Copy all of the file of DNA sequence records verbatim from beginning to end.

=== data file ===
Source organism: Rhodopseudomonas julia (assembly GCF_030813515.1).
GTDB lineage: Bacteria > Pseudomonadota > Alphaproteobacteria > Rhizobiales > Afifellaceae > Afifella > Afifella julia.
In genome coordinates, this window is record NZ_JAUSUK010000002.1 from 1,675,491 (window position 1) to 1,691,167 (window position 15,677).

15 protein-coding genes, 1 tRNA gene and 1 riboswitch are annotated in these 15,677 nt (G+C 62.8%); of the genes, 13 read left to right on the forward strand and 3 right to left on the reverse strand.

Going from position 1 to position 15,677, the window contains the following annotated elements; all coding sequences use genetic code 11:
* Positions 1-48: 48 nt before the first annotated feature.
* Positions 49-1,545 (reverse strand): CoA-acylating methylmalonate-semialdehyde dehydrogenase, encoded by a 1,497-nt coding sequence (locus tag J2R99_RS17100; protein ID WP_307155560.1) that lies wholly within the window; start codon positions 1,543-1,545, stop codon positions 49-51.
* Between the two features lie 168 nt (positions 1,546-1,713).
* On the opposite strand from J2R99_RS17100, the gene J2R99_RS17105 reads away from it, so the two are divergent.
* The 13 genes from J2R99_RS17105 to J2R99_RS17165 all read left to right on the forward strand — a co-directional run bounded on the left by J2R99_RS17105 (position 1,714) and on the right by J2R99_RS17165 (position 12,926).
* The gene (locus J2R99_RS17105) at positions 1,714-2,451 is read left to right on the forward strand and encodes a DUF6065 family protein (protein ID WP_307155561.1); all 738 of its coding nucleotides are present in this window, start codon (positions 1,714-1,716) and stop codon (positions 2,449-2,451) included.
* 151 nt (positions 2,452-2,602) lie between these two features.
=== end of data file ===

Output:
Source organism: Rhodopseudomonas julia (assembly GCF_030813515.1).
GTDB lineage: Bacteria > Pseudomonadota > Alphaproteobacteria > Rhizobiales > Afifellaceae > Afifella > Afifella julia.
In genome coordinates, this window is record NZ_JAUSUK010000002.1 from 1,675,491 (window position 1) to 1,691,167 (window position 15,677).

15 protein-coding genes, 1 tRNA gene and 1 riboswitch are annotated in these 15,677 nt (G+C 62.8%); of the genes, 13 read left to right on the forward strand and 3 right to left on the reverse strand.

Going from position 1 to position 15,677, the window contains the following annotated elements; all coding sequences use genetic code 11:
* Positions 1-48: 48 nt before the first annotated feature.
* Positions 49-1,545 (reverse strand): CoA-acylating methylmalonate-semialdehyde dehydrogenase, encoded by a 1,497-nt coding sequence (locus tag J2R99_RS17100; protein ID WP_307155560.1) that lies wholly within the window; start codon positions 1,543-1,545, stop codon positions 49-51.
* Between the two features lie 168 nt (positions 1,546-1,713).
* On the opposite strand from J2R99_RS17100, the gene J2R99_RS17105 reads away from it, so the two are divergent.
* The 13 genes from J2R99_RS17105 to J2R99_RS17165 all read left to right on the forward strand — a co-directional run bounded on the left by J2R99_RS17105 (position 1,714) and on the right by J2R99_RS17165 (position 12,926).
* The gene (locus J2R99_RS17105) at positions 1,714-2,451 is read left to right on the forward strand and encodes a DUF6065 family protein (protein ID WP_307155561.1); all 738 of its coding nucleotides are present in this window, start codon (positions 1,714-1,716) and stop codon (positions 2,449-2,451) included.
* 151 nt (positions 2,452-2,602) lie between these two features.